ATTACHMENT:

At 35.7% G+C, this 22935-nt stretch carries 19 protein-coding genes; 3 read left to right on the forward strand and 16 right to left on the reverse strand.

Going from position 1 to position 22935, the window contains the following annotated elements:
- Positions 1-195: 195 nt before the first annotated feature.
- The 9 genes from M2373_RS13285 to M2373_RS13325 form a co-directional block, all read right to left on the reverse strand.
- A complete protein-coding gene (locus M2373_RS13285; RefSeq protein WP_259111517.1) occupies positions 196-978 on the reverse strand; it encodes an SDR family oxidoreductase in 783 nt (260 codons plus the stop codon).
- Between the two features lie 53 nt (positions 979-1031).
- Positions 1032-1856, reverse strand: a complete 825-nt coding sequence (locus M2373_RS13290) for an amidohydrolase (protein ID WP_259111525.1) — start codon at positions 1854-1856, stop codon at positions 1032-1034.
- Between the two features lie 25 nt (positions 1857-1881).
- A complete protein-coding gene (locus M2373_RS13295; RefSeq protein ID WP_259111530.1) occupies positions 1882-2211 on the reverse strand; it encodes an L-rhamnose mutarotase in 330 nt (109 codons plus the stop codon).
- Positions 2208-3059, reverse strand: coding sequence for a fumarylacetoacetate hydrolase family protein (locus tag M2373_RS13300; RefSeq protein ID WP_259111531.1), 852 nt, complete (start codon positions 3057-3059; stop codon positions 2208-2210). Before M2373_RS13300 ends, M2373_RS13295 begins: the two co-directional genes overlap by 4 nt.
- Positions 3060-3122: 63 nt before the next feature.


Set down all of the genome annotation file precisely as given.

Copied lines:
At 35.7% G+C, this 22935-nt stretch carries 19 protein-coding genes; 3 read left to right on the forward strand and 16 right to left on the reverse strand.

Going from position 1 to position 22935, the window contains the following annotated elements:
- Positions 1-195: 195 nt before the first annotated feature.
- The 9 genes from M2373_RS13285 to M2373_RS13325 form a co-directional block, all read right to left on the reverse strand.
- A complete protein-coding gene (locus M2373_RS13285; RefSeq protein WP_259111517.1) occupies positions 196-978 on the reverse strand; it encodes an SDR family oxidoreductase in 783 nt (260 codons plus the stop codon).
- Between the two features lie 53 nt (positions 979-1031).
- Positions 1032-1856, reverse strand: a complete 825-nt coding sequence (locus M2373_RS13290) for an amidohydrolase (protein ID WP_259111525.1) — start codon at positions 1854-1856, stop codon at positions 1032-1034.
- Between the two features lie 25 nt (positions 1857-1881).
- A complete protein-coding gene (locus M2373_RS13295; RefSeq protein ID WP_259111530.1) occupies positions 1882-2211 on the reverse strand; it encodes an L-rhamnose mutarotase in 330 nt (109 codons plus the stop codon).
- Positions 2208-3059, reverse strand: coding sequence for a fumarylacetoacetate hydrolase family protein (locus tag M2373_RS13300; RefSeq protein ID WP_259111531.1), 852 nt, complete (start codon positions 3057-3059; stop codon positions 2208-2210). Before M2373_RS13300 ends, M2373_RS13295 begins: the two co-directional genes overlap by 4 nt.
- Positions 3060-3122: 63 nt before the next feature.